In the Valley, there is hardly any euphoria over the Turkish president Recep Tayyip Erdoğan's remarks suggesting a multilateral dialogue to settle the question of Jammu and Kashmir. Barring a few Hurriyat leaders no one seems to have much expectation from the Turkish president's offer of mediation, as most of the people say apart from appeasing his Islamist constituency at home, there no nothing the Turkish president can do to change political status of the state.
"It was surprise. Leaders who come to Delhi these days either loathe the idea of political violence or are simply not interested in the Kashmir politics," said Javid bin Nabi, a student of International Relations at the Islamic University of Science and Technology.
"But we all know, it means nothing for the larger question of addressing Kashmir," he added, "I don’t why the blood pressure of TV anchors has gone so high."
Kashmiris have been seeking the intervention of major western capitals, particularly Washington and London, to solve the Kashmir conundrum. Ever since an armed insurgency erupted in the early 1990s, the separatist leadership and indigenous militant outfits have always looked for any possible intervention from western powers to solve the issue. "But Turkey and its president are not in a position to play that role. Erdoğan himself is hardly in any position to bring all the three parties to the table despite having influence with both India and Pakistan," Noor Mohammad Baba, a professor of politics and governance at the Centre University of Kashmir, said.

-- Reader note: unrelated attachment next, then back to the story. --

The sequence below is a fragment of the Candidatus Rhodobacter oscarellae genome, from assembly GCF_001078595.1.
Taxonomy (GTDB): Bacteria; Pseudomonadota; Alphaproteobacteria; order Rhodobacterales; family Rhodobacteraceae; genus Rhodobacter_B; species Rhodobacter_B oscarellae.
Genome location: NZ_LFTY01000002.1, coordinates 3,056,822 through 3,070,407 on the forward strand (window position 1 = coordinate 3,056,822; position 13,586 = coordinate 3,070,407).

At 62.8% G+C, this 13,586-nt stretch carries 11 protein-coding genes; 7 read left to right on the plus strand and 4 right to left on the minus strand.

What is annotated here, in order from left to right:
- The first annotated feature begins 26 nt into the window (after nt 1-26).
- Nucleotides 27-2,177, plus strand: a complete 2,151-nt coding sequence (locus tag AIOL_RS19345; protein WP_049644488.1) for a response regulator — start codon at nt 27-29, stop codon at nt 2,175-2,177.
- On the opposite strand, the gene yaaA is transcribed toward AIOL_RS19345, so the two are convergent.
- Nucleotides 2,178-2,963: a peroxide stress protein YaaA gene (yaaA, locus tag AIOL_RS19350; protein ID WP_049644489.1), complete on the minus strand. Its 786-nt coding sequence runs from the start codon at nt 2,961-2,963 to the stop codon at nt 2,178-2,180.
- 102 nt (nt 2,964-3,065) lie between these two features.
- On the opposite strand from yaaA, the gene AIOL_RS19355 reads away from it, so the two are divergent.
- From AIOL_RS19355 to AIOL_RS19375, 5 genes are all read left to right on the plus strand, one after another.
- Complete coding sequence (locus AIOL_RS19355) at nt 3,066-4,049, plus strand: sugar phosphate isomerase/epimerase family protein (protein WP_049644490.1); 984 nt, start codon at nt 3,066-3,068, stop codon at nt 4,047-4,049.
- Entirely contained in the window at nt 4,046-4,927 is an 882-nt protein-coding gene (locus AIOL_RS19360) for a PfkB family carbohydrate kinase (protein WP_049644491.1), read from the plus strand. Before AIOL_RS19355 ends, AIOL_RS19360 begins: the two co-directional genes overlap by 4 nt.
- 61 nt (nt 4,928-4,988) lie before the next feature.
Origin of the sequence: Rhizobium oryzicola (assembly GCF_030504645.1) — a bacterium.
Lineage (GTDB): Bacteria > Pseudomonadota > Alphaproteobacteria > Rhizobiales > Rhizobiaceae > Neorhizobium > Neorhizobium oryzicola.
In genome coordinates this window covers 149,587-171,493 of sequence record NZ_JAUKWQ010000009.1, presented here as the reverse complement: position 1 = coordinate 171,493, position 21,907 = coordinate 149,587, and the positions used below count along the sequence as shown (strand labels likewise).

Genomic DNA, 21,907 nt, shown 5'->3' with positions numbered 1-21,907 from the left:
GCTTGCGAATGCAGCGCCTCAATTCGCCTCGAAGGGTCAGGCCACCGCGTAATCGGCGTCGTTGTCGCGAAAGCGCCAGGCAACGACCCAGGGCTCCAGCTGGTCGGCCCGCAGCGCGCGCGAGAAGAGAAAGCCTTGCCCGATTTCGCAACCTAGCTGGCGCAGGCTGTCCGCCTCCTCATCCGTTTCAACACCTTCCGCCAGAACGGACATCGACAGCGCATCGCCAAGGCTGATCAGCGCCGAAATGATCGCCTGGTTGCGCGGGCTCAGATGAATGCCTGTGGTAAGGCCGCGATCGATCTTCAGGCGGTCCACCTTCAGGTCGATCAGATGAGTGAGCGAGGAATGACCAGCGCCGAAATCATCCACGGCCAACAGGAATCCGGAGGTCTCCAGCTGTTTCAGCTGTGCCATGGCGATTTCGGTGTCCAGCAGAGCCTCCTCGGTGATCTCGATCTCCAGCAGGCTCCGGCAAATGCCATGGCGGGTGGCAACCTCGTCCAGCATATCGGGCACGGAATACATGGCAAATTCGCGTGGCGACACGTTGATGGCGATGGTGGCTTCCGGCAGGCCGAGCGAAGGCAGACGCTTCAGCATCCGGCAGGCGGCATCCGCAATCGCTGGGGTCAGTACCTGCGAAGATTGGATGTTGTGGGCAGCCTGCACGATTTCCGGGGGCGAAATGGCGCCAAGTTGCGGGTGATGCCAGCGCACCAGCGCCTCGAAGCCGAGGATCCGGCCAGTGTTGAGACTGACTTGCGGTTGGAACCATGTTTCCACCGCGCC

Erdoğan has been at the centre of a dramatic string of events over the past year. After a failed military coup, he has succeeded in tightening his grip over the country, jailing Opposition leaders and suppressing dissent in the Kurdish region. "What will he talk about dialogue and reconciliation? He has jailed almost the entire democratically-elected Kurdish leadership and killed 2,500 people in Turkey and since last year, jailed government servants and Opposition leaders," Imad Nazir, a student of Central University of Kashmir, said.
But the separatist leadership in the Valley has welcomed the offer and expressed hope that Turkey, being an important Islamic country and having cordial relations both with India and Pakistan, will play an effective role in solving the Kashmir problem.
"Being an active member of the Kashmir Contact Group at OIC, Turkey which has always advocated the solution of Kashmir issue in accordance with the aspirations of the people of Kashmir. And so, Turkey can play a vital role in the resolution of the Kashmir dispute to end the tension in this region,” Mirwaiz Umar Farooq, Hurriyat chairman said. "At a time when Turkey and India seem to come closer, Turkey can act in an imaginative way in bringing both India and Pakistan closer to find an honorable and just solution to the Kashmir issue," he added.
Meanwhile, terming the Turkish president's statment as 'a positive development', chairman of the Democratic Freedom Party (DFP), Shabir Ahmad Shah, said "The statement by Erdoğan is encouraging and gives us satisfaction that the world leadership is keenly observing the developments in Kashmir. We welcome his suggestion. Kashmir is a longstanding dispute and a bone of contention between two nuclear neighbours."
He added, "The people of Jammu, Kashmir and Pakistan have always been favouring the resolution of this dispute through tripartite talks or by implementing UN Resolutions, but India not only finds excuses to run away from talks but also uses worst kind of suppressive measures against Kashmiris, particularly the youth of the state."
Published Date: May 02, 2017 12:13 PM | Updated Date: May 02, 2017 12:13 PM